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Reviewed by Shaul Behr for Readers' Favorite
What could a 24th-century teenager have in common with an 11th-century peasant? Miranda Hawking finds out the hard way in Mack Leonard’s outstanding new science fiction novel, All Time, in which she unwillingly finds herself transported back into the Dark Ages, separated from her parents and companions, with seemingly no way back to her own time. Fortunately for her, the first person she meets is Friskin York, a salt-of-the-earth artist with a quick wit and a noble heart, who does all he can to help the unfortunate lass come to terms with her loss, and survive in an age of disease, war, superstition, long-drops, and generally non-existent sanitation.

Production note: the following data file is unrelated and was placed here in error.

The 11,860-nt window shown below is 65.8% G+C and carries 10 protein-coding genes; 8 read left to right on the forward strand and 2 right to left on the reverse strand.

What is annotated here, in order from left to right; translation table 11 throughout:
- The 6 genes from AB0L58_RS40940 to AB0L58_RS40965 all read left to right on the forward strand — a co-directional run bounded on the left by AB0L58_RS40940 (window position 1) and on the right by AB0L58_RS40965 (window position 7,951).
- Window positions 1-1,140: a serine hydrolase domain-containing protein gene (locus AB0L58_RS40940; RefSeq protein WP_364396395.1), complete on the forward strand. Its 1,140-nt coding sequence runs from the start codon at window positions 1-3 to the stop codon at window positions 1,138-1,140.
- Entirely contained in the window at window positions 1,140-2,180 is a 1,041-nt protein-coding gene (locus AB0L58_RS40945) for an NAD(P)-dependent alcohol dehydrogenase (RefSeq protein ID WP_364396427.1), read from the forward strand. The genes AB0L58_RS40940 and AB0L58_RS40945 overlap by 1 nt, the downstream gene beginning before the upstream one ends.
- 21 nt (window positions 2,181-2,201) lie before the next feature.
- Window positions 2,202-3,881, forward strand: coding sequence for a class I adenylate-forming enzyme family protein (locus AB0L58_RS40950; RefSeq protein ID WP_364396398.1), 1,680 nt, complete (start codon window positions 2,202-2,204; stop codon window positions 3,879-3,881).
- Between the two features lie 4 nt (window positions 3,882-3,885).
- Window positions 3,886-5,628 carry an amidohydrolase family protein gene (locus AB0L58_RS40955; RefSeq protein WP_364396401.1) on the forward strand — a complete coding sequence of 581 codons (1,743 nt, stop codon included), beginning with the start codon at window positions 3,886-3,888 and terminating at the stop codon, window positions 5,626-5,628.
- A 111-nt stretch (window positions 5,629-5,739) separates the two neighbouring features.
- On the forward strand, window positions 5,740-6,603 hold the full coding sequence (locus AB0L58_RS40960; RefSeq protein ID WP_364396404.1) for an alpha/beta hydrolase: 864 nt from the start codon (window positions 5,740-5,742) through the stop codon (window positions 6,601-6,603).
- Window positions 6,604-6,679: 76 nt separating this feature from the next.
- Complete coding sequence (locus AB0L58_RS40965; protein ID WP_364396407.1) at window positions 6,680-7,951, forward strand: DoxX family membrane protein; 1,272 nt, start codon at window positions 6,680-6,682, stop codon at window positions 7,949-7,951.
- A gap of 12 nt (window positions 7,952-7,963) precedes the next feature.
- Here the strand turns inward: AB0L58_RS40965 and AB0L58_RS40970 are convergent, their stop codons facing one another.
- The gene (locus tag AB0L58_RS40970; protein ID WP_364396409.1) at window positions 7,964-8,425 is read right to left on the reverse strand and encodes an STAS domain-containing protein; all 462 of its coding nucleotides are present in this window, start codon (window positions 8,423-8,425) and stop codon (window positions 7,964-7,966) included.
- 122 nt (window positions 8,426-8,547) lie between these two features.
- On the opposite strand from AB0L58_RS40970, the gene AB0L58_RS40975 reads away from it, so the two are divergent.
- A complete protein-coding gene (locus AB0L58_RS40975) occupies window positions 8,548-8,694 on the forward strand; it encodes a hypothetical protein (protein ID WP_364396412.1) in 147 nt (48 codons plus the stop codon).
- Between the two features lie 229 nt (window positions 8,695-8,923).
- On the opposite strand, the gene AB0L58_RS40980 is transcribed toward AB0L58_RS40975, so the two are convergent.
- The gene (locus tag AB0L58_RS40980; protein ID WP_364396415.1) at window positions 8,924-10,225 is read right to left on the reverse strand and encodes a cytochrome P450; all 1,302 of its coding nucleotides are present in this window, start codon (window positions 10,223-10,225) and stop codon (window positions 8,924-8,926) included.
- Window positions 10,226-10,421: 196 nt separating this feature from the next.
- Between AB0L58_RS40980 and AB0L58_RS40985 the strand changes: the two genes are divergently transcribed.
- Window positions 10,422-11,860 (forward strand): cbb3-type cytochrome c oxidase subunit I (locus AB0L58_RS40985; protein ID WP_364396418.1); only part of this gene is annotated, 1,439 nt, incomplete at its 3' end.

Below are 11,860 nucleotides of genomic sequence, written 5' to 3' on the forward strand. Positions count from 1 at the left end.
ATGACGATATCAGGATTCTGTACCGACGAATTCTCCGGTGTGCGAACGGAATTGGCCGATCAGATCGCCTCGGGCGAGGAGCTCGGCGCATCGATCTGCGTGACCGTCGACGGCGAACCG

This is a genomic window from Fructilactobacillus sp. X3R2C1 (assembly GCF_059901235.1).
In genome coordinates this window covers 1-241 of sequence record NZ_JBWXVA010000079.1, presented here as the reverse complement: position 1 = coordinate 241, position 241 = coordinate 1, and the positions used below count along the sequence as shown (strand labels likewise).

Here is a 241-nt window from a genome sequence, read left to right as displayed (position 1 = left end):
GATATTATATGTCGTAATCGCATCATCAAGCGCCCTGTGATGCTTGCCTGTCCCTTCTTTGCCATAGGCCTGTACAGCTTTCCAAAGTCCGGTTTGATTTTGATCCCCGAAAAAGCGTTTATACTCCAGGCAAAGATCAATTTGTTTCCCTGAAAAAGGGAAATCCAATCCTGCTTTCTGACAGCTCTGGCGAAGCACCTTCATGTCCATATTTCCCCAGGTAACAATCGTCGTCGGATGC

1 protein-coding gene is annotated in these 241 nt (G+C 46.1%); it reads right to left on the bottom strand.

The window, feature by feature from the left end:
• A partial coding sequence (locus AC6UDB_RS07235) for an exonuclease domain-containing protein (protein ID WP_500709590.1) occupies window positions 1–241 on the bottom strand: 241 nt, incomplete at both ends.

The story alternates points of view, switching between Miranda narrating her story in past tense, and Friskin’s perspective told in third-person present tense, which makes for an interesting combination that continually keeps the reader alert. But it’s the quality of Leonard’s writing that really sets this book apart from the pack: it is simply world-class. The prose is beautifully written, drawing the reader’s imagination right into the story. The characters are genuine and convincing; even the non-human characters are delightfully human. The dialogue is crisp, witty, and often hilarious; yet, when the mood changes, it is poignant and powerfully emotional. From start to finish, I was enraptured with this story. If I have any complaint, it’s that the cliffhanger ending means I’m going to have to wait until the next book in the series comes out before I find out how events are going to unfold. Based on this work, Mack Leonard belongs in the same league as Eoin Colfer, Jonathan Stroud, and Rick Riordan. A fabulous book, and I eagerly await the next one!